Moved to Tears

Small Voice Calling > The Call > Moved to Tears

“The adventure almost over.”

Sometime between 7BC and 1BC – nobody knows exactly when – the man whom in English we call ‘Jesus’ was born in Bethlehem, a small provincial town a few miles south of the walled city of Jerusalem.

Thirty-something years later, Jesus died on a hill just outside the city walls.

Crucifixion… the truth is far more terrifying

If people today know anything about Jesus, it is probably how he died. Well, the basics, anyway. He was executed by soldiers of the Roman Empire, having been summarily tried on a trumped-up charge of sedition. A log or plank was placed across his shoulders and his outstretched arms nailed to it through his wrists. The plank was then lifted onto a wooden framework so that he was suspended by his arms; and his ankles were nailed to a vertical beam.

Crucifixion. The cross. Painful. Bloody. Nasty. Death came slowly, a mixture of blood-loss, exposure, exhaustion, and, finally, asphyxiation, when he became too weak even to breathe.

That’s the sanitized version.

The truth is far more terrifying.

David Beckham’s tattooed neck

And yet, ever since that day, people have carved, painted, embroidered and graffitied images of this most barbaric instrument of punishment. We regularly see crucifixes or crosses dangling on gold or silver chains, or even tattooed on a footballer’s neck. 

It is as if those who wear a cross or crucifix are acknowledging – perhaps unwittingly, perhaps not – the enduring influence Jesus has on human society. In one sense, that influence started with his death. But it also extends backwards to before the dawn of time, and – more significantly for all of us – forwards into all eternity.

In his song, “Jesus Wept”, Ralph McTell explores, in fifteen verses, what might have moved Jesus to tears as he voluntarily went to Jerusalem knowing that he would be killed. Ralph’s imaginative scope draws on the full range of his Sunday School memories – from prophecies of old, to visions of the future.
Here are the lyrics of Ralph’s song. To read the Bible story suggested by a verse, click on the highlighted word; then follow the links at the bottom of each page to the ‘next’ or ‘previous’ verse.

Jesus Wept

The day that Jesus
Arrived in Jerusalem
The adventure almost over
That night he hadn’t slept
Dreams and premonitions
Made him tired and emotional
And that’s why Jesus wept

He wasn’t scared of dying
He’d made that commitment
Fulfilling the old prophecy
His bargain he had kept
He was due some satisfaction
But he was deeply troubled
And that’s why Jesus wept

Was this his true destiny
Or could he still make changes
Someone else’s nightmare
Into which he’d stepped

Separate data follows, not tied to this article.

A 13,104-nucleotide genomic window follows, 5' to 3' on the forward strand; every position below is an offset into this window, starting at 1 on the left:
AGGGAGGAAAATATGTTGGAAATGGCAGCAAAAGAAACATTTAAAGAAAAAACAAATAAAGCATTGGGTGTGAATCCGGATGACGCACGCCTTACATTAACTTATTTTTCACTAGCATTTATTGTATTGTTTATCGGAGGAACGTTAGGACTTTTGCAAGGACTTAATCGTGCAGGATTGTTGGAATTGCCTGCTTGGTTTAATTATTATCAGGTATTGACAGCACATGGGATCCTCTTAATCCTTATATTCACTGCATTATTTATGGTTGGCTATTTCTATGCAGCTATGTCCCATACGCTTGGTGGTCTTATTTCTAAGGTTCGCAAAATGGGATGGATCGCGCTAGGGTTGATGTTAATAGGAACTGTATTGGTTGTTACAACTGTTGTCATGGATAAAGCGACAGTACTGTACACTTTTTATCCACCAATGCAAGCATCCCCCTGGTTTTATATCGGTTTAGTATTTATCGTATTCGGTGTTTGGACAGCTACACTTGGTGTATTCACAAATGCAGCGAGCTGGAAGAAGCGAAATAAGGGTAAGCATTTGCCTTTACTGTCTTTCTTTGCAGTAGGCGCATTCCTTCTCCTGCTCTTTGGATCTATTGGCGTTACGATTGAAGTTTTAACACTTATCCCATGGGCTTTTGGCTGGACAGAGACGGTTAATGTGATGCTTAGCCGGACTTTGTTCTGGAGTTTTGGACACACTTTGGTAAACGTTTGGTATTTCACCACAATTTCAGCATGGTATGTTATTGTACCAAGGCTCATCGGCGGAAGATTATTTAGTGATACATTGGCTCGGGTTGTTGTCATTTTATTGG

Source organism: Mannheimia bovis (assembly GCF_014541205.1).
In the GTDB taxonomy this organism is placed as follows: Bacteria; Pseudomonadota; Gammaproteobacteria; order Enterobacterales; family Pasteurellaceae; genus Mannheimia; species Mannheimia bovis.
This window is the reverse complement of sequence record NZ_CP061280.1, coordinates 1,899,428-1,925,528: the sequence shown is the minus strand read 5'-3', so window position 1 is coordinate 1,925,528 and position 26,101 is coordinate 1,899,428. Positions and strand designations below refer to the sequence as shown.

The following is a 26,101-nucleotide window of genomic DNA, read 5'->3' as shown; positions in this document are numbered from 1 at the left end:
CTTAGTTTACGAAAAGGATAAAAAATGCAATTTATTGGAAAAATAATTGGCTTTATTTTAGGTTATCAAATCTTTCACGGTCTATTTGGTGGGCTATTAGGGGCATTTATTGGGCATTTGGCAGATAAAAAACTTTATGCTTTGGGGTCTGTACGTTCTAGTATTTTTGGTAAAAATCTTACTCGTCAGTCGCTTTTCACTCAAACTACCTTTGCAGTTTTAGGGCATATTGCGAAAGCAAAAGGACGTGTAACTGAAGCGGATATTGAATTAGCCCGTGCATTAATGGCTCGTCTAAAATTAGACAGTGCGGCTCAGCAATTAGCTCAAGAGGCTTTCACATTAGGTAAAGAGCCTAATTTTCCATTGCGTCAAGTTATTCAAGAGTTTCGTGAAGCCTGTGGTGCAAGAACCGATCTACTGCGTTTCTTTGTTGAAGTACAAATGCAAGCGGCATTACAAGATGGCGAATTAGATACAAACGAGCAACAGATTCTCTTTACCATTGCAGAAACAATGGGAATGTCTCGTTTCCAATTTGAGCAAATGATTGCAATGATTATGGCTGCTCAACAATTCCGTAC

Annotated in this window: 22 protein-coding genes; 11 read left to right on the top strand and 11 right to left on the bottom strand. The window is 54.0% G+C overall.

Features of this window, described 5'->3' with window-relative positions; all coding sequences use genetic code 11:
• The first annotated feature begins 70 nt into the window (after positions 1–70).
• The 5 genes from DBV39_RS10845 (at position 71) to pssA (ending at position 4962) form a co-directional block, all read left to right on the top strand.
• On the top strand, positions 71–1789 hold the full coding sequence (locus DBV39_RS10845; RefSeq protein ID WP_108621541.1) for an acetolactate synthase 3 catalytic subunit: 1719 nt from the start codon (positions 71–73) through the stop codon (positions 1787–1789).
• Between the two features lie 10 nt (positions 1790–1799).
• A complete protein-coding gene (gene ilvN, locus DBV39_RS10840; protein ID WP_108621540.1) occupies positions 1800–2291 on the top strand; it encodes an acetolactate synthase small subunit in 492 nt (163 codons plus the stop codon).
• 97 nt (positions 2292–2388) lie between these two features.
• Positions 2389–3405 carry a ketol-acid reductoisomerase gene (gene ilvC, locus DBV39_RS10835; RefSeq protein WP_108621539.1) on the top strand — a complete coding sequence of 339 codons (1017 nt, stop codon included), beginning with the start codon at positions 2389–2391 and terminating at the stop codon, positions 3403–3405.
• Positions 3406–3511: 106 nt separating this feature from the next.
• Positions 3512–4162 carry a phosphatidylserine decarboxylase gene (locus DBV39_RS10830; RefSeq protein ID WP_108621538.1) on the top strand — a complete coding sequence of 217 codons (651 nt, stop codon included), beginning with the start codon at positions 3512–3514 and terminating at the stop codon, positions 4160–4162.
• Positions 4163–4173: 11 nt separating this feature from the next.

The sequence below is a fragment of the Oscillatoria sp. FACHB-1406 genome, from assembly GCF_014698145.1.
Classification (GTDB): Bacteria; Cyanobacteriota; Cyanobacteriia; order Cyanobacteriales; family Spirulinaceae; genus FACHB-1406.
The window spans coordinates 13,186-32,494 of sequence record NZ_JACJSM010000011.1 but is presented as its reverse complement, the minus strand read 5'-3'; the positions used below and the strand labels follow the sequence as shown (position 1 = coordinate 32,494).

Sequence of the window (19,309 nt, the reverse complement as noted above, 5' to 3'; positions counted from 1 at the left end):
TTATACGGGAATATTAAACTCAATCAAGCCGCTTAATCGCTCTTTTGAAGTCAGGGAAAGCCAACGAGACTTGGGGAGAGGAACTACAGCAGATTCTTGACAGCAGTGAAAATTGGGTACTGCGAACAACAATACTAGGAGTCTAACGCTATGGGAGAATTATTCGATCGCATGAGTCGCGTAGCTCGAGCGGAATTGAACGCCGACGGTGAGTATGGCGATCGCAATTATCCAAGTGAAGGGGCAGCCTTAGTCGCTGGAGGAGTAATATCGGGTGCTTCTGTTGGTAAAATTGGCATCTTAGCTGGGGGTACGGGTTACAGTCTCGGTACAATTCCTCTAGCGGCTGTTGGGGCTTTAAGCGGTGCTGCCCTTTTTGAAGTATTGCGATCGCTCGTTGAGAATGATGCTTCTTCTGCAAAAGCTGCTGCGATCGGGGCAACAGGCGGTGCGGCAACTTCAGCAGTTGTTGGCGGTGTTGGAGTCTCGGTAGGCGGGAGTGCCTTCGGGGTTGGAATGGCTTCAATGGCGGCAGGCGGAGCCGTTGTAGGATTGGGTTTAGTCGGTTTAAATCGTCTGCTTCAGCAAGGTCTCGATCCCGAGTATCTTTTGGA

Damage limitation
Couldn’t save the situation

And that’s why Jesus wept

In his dream he saw the crusade
And all wars that would follow
Declared in his name
When he thought he’d been direct
Love thy neighbour do not kill
And turn the other cheek
And that’s why Jesus wept

He saw the inquisition
And the burning of the saints
The conversion of the innocents
He swore he would protect
He saw them bless the bomb
That they dropped on Hiroshima
And that’s why Jesus wept

Though Peter would betray him
He made him the rock
On which he’d build his church
To sort of keep him in his debt
A man about to die
Is allowed some confusion

And that’s why Jesus wept

He thought of his disciples
Especially of Judas
The job that was ordained for him
And the reward he’d collect
He saw him in the tree
With silver coins around him

And that’s why Jesus wept

Then he thought about the good times
When he turned the tables over
Chastised the money lenders
And he earned the boys’ respect
Proud of godly anger
But ashamed at manly temper

And that’s why Jesus wept

Rumours started flying
About water into wine
Sight to the blind
And that he’d even raised the dead
The biggest miracle
Was that everyone believed it

And that’s why Jesus wept

Then he mused on human nature
How fickle were the public
So ready to accept him
So quick now to reject
Where were the five thousand
He fed with loaves and fishes

That’s why Jesus wept

In his dream he saw a garden
With all his friends asleep
He walked away the hours
Until the morning crept
He wondered would the nails hurt
Would he be man enough
And that’s why Jesus wept

Was he supposed to bear it
Like a man or like a God
Would tears show a weakness
Or a strength by their effect
Would they be viewed as compassion
Or failure and self-pity
And that’s why Jesus wept

Then he saw his houses burning
On both sides of a border
Saw the guiltless suffer
With the guilty and the rest
And when they called his name
And he knew he couldn’t help them
That’s why Jesus wept

Then he saw two armies marching
And he heard their crucifixes
Reduced to superstitious muted
Jangling round their necks
And he heard his name intoned
As they interred their companions

And that’s why Jesus wept

Then he thought about his mother
And the stories she had told him
Who’d filled his dreams with angels
Put voices in his head
Then the scent of pine trees
Made him think of dear old Joseph

And that’s why Jesus wept

‘Jesus Wept’ by Ralph McTell
Lyrics in ‘Time’s Poems’, p 353